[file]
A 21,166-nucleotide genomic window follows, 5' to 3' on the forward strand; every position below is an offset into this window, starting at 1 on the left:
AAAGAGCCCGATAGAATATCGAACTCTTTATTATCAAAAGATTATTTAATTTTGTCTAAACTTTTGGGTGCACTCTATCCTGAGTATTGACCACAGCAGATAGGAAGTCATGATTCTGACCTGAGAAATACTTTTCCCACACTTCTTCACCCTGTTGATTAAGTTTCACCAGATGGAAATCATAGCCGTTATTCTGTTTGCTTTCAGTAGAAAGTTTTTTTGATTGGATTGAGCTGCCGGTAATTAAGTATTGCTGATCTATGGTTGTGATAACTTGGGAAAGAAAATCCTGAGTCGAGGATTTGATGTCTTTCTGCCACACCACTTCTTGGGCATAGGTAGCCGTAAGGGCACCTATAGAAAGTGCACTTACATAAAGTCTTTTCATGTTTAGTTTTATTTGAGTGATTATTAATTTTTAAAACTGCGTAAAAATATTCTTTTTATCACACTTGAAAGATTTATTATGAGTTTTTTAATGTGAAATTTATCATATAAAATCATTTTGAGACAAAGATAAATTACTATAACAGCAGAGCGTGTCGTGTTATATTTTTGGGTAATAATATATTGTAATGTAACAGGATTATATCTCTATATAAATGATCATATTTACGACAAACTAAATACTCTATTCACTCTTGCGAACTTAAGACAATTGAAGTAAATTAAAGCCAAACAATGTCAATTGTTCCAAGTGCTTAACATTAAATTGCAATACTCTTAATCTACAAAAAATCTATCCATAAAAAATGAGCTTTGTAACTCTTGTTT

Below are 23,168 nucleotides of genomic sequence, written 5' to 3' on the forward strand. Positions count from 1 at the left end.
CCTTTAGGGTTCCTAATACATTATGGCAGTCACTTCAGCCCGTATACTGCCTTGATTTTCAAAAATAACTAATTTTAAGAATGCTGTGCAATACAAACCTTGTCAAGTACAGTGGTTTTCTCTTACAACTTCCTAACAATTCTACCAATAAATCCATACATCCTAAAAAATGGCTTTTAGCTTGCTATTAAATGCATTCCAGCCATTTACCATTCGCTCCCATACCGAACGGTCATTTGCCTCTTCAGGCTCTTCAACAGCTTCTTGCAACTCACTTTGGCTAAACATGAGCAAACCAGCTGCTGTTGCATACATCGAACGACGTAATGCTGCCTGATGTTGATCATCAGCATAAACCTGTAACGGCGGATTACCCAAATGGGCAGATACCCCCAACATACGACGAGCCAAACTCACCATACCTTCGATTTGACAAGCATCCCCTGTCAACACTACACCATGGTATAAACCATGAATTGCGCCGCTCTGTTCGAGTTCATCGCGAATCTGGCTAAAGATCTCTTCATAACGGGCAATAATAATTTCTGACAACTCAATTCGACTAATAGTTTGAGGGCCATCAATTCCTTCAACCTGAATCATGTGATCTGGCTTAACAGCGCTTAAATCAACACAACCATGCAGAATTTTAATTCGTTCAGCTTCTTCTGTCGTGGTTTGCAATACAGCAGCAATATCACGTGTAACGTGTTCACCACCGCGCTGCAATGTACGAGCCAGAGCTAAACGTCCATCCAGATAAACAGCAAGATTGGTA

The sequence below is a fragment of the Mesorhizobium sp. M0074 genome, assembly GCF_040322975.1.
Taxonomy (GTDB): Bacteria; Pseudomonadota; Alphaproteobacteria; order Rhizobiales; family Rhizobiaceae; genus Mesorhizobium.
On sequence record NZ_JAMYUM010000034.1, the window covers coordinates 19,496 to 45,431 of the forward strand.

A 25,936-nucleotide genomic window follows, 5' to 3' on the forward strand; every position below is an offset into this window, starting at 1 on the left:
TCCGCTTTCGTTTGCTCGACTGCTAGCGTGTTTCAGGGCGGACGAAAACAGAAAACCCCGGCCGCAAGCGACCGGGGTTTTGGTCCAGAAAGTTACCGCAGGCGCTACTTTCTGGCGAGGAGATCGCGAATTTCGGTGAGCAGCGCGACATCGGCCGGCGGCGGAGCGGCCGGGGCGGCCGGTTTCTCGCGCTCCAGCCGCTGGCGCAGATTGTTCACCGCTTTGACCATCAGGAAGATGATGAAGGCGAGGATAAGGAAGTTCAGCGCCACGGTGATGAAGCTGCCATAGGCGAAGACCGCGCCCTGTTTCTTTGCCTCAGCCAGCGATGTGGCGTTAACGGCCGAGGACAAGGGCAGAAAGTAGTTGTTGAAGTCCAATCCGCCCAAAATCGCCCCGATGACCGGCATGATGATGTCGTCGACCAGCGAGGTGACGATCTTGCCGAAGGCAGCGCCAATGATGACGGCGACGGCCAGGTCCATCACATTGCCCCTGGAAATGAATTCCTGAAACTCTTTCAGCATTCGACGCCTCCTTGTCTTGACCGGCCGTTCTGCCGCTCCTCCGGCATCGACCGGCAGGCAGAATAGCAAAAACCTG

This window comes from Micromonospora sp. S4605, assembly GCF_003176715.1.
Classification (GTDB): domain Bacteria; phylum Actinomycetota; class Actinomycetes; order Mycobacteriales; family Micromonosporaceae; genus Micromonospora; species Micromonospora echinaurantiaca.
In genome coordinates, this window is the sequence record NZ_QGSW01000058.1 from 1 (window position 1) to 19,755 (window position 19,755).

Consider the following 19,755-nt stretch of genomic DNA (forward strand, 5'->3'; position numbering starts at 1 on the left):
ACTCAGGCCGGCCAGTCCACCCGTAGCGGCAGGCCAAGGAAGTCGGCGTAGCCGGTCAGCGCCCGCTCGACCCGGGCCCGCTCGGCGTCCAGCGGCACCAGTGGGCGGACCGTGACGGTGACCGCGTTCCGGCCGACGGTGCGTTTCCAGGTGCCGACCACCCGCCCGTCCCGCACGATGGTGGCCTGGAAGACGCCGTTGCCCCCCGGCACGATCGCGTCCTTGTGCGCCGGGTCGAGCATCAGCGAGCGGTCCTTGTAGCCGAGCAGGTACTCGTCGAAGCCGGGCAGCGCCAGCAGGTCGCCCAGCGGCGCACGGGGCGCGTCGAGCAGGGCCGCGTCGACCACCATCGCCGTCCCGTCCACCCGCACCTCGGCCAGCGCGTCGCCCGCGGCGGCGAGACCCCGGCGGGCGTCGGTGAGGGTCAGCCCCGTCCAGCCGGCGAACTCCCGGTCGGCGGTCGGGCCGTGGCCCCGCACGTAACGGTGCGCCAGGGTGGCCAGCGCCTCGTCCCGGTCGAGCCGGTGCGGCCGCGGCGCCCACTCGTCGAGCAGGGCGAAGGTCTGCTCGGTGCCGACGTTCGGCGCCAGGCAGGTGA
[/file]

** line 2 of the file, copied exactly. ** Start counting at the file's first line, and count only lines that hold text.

AAAGAGCCCGATAGAATATCGAACTCTTTATTATCAAAAGATTATTTAATTTTGTCTAAACTTTTGGGTGCACTCTATCCTGAGTATTGACCACAGCAGATAGGAAGTCATGATTCTGACCTGAGAAATACTTTTCCCACACTTCTTCACCCTGTTGATTAAGTTTCACCAGATGGAAATCATAGCCGTTATTCTGTTTGCTTTCAGTAGAAAGTTTTTTTGATTGGATTGAGCTGCCGGTAATTAAGTATTGCTGATCTATGGTTGTGATAACTTGGGAAAGAAAATCCTGAGTCGAGGATTTGATGTCTTTCTGCCACACCACTTCTTGGGCATAGGTAGCCGTAAGGGCACCTATAGAAAGTGCACTTACATAAAGTCTTTTCATGTTTAGTTTTATTTGAGTGATTATTAATTTTTAAAACTGCGTAAAAATATTCTTTTTATCACACTTGAAAGATTTATTATGAGTTTTTTAATGTGAAATTTATCATATAAAATCATTTTGAGACAAAGATAAATTACTATAACAGCAGAGCGTGTCGTGTTATATTTTTGGGTAATAATATATTGTAATGTAACAGGATTATATCTCTATATAAATGATCATATTTACGACAAACTAAATACTCTATTCACTCTTGCGAACTTAAGACAATTGAAGTAAATTAAAGCCAAACAATGTCAATTGTTCCAAGTGCTTAACATTAAATTGCAATACTCTTAATCTACAAAAAATCTATCCATAAAAAATGAGCTTTGTAACTCTTGTTT